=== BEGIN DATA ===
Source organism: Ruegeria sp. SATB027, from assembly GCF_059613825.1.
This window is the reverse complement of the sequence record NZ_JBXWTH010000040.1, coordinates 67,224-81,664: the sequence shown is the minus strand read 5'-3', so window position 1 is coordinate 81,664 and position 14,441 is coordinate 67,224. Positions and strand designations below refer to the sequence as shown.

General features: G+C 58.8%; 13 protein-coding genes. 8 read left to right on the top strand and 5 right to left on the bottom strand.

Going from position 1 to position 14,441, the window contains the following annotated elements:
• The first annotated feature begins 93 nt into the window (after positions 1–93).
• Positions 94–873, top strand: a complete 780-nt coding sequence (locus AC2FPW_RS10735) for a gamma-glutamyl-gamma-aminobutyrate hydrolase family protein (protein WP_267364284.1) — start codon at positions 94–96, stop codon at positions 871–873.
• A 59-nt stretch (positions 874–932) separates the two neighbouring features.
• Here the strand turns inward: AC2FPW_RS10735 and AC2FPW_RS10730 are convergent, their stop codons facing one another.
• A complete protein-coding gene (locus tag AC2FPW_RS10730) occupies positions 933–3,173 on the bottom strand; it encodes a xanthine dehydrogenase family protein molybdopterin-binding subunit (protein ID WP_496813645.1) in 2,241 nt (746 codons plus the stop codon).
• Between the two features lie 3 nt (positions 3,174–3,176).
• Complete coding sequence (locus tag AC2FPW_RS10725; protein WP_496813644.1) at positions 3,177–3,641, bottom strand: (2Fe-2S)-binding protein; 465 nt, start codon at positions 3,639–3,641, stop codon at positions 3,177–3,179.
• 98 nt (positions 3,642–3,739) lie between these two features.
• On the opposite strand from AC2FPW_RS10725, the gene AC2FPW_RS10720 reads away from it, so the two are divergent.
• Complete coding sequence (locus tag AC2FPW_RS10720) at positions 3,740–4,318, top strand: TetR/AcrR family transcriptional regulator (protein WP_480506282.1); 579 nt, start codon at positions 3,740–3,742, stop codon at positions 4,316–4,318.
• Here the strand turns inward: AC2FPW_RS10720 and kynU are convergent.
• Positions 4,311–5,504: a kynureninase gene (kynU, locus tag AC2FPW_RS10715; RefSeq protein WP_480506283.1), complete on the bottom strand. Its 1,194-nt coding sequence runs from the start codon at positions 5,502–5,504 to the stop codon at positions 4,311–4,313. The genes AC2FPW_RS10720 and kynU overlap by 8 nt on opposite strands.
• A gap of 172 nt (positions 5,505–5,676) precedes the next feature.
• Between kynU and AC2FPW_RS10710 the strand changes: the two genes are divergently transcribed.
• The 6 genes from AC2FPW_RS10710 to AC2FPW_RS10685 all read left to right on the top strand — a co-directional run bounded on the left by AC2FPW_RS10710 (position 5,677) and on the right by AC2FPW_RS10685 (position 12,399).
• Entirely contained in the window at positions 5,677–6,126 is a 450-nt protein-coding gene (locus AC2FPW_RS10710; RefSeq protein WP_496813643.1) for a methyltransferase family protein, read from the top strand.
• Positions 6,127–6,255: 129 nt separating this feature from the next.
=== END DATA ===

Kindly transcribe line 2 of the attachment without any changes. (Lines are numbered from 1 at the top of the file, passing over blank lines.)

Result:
This window is the reverse complement of the sequence record NZ_JBXWTH010000040.1, coordinates 67,224-81,664: the sequence shown is the minus strand read 5'-3', so window position 1 is coordinate 81,664 and position 14,441 is coordinate 67,224. Positions and strand designations below refer to the sequence as shown.